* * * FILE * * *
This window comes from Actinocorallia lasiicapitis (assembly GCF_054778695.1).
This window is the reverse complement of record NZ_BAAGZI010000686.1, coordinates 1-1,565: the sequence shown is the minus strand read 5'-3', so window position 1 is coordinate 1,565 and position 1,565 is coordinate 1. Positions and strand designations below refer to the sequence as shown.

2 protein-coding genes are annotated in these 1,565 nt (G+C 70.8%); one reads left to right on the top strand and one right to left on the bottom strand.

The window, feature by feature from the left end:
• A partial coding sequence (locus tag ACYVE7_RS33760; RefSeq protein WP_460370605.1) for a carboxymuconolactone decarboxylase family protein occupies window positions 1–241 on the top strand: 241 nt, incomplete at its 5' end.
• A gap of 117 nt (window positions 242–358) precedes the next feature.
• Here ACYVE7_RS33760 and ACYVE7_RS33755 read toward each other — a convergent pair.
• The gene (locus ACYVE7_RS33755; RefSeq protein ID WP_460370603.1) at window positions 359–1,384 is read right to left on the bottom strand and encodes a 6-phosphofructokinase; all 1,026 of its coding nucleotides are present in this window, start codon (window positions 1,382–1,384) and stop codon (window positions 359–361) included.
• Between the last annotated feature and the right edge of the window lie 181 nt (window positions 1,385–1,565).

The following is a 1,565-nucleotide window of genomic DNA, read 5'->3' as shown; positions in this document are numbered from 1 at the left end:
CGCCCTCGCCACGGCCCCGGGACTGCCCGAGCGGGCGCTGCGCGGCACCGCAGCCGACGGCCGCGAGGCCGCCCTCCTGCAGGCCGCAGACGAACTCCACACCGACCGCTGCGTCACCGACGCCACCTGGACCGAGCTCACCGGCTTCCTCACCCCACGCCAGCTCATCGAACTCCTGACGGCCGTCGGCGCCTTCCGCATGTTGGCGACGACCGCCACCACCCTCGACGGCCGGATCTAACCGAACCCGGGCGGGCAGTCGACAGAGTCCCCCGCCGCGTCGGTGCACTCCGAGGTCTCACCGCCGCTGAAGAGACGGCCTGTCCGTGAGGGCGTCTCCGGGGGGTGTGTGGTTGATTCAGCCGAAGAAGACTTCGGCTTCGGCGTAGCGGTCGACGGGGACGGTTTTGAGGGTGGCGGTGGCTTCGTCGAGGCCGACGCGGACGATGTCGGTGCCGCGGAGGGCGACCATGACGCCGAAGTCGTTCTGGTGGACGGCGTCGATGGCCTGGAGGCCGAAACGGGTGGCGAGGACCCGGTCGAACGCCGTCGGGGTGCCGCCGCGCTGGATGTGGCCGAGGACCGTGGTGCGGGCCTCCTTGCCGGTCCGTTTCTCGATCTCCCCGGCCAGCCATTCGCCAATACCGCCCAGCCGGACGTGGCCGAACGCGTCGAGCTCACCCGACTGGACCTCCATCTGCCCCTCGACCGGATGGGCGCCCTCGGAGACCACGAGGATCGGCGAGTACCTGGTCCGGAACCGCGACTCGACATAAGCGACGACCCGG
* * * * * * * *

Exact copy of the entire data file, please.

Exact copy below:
This window comes from Actinocorallia lasiicapitis (assembly GCF_054778695.1).
This window is the reverse complement of record NZ_BAAGZI010000686.1, coordinates 1-1,565: the sequence shown is the minus strand read 5'-3', so window position 1 is coordinate 1,565 and position 1,565 is coordinate 1. Positions and strand designations below refer to the sequence as shown.

2 protein-coding genes are annotated in these 1,565 nt (G+C 70.8%); one reads left to right on the top strand and one right to left on the bottom strand.

The window, feature by feature from the left end:
• A partial coding sequence (locus tag ACYVE7_RS33760; RefSeq protein WP_460370605.1) for a carboxymuconolactone decarboxylase family protein occupies window positions 1–241 on the top strand: 241 nt, incomplete at its 5' end.
• A gap of 117 nt (window positions 242–358) precedes the next feature.
• Here ACYVE7_RS33760 and ACYVE7_RS33755 read toward each other — a convergent pair.
• The gene (locus ACYVE7_RS33755; RefSeq protein ID WP_460370603.1) at window positions 359–1,384 is read right to left on the bottom strand and encodes a 6-phosphofructokinase; all 1,026 of its coding nucleotides are present in this window, start codon (window positions 1,382–1,384) and stop codon (window positions 359–361) included.
• Between the last annotated feature and the right edge of the window lie 181 nt (window positions 1,385–1,565).

The following is a 1,565-nucleotide window of genomic DNA, read 5'->3' as shown; positions in this document are numbered from 1 at the left end:
CGCCCTCGCCACGGCCCCGGGACTGCCCGAGCGGGCGCTGCGCGGCACCGCAGCCGACGGCCGCGAGGCCGCCCTCCTGCAGGCCGCAGACGAACTCCACACCGACCGCTGCGTCACCGACGCCACCTGGACCGAGCTCACCGGCTTCCTCACCCCACGCCAGCTCATCGAACTCCTGACGGCCGTCGGCGCCTTCCGCATGTTGGCGACGACCGCCACCACCCTCGACGGCCGGATCTAACCGAACCCGGGCGGGCAGTCGACAGAGTCCCCCGCCGCGTCGGTGCACTCCGAGGTCTCACCGCCGCTGAAGAGACGGCCTGTCCGTGAGGGCGTCTCCGGGGGGTGTGTGGTTGATTCAGCCGAAGAAGACTTCGGCTTCGGCGTAGCGGTCGACGGGGACGGTTTTGAGGGTGGCGGTGGCTTCGTCGAGGCCGACGCGGACGATGTCGGTGCCGCGGAGGGCGACCATGACGCCGAAGTCGTTCTGGTGGACGGCGTCGATGGCCTGGAGGCCGAAACGGGTGGCGAGGACCCGGTCGAACGCCGTCGGGGTGCCGCCGCGCTGGATGTGGCCGAGGACCGTGGTGCGGGCCTCCTTGCCGGTCCGTTTCTCGATCTCCCCGGCCAGCCATTCGCCAATACCGCCCAGCCGGACGTGGCCGAACGCGTCGAGCTCACCCGACTGGACCTCCATCTGCCCCTCGACCGGATGGGCGCCCTCGGAGACCACGAGGATCGGCGAGTACCTGGTCCGGAACCGCGACTCGACATAAGCGACGACCCGG